Then, bluntly, I'd suggest your fields are narrow and very specific. I served as both a medical and legal librarian for a number of years and it wasn't a coincidence that I had people who were well thought of in both fields in doing additional research on topics regularly--because their fields were too large for anyone to cover all of them, and I'm not talking about "law" or "medicine" as broad strokes, but things as narrow as "cytology" or "commercial real estate law". That didn't mean there weren't certain common elements anyone in their field wasn't going to know (which is why I made the comment up-thread that a simple die roll without other controls doesn't represent checking to see what someone knows very well) but there were absolutely things that one of them might know and another not, and it had nothing to do with their level of training but simply that it was going to be difficult for any one person to know everything about even those subfields.

So, no, I don't buy into "Because you're defined as an expert in X, you're going to always know and/or remember everything about X". If that's your premise, ours are fundamentally at odds.
 

So, no, I don't buy into "Because you're defined as an expert in X, you're going to always know and/or remember everything about X". If that's your premise, ours are fundamentally at odds.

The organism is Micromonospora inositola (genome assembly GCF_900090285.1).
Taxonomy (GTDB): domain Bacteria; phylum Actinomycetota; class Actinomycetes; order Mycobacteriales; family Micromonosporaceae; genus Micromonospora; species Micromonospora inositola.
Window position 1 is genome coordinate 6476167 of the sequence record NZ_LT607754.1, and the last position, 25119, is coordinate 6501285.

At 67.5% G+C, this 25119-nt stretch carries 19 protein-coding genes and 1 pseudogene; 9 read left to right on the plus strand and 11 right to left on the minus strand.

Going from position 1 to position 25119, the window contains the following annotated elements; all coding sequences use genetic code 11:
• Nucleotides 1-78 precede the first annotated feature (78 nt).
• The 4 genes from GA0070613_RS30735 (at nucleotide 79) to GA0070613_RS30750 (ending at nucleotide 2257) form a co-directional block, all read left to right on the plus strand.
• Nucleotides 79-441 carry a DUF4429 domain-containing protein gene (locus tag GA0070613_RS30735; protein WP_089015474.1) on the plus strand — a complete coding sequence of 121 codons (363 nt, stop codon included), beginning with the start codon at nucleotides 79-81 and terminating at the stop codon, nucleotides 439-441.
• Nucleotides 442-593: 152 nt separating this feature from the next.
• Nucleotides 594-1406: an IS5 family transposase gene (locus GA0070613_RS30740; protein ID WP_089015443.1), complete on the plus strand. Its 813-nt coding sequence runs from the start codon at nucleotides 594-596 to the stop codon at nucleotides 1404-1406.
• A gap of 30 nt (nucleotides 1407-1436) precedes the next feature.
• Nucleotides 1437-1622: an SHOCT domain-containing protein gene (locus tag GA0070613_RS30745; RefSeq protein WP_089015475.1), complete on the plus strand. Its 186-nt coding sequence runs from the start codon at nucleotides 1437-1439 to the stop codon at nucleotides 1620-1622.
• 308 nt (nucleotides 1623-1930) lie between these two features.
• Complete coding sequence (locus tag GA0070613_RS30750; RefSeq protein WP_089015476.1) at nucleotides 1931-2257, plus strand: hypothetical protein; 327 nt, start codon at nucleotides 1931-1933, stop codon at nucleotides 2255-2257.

At the risk of speaking for @pemerton, that isn't what he's saying at all. He's saying he's quite sure that he DOES know some things, and DOES NOT know other things.

So, lets make an analogy, my character is a monster expert. He's not going to know everything about every sort of monster, but he's going to be darn sure he knows all about local orc tribes, and generally about 'orc stuff'. It wouldn't feel authentic for this 'orc expert' to be rolling dice about orc knowledge, because IN CHARACTER the player should be confident about what things he does and doesn't know.

The further claim is that some sort of a system like say Burning Wheel wises produces a feel of this situation, because the player says "I propose that I know that Orcs of the Red Hand Cult have a certain tatoo." Success makes this a fact, and the character always knew it. Failure doesn't necessarily mean he was wrong, but maybe the orcs in question in this case are not members of that cult. Maybe their members of a different cult that the character isn't knowledgeable about. Or maybe her reason for wanting to know cult affiliation is not actually useful, it doesn't advance the character's intent. Now we have a character which knows what it knows, and isn't being TOLD what it knows, but there's no such thing as the character "knowing everything", and what they don't know may be what challenges them.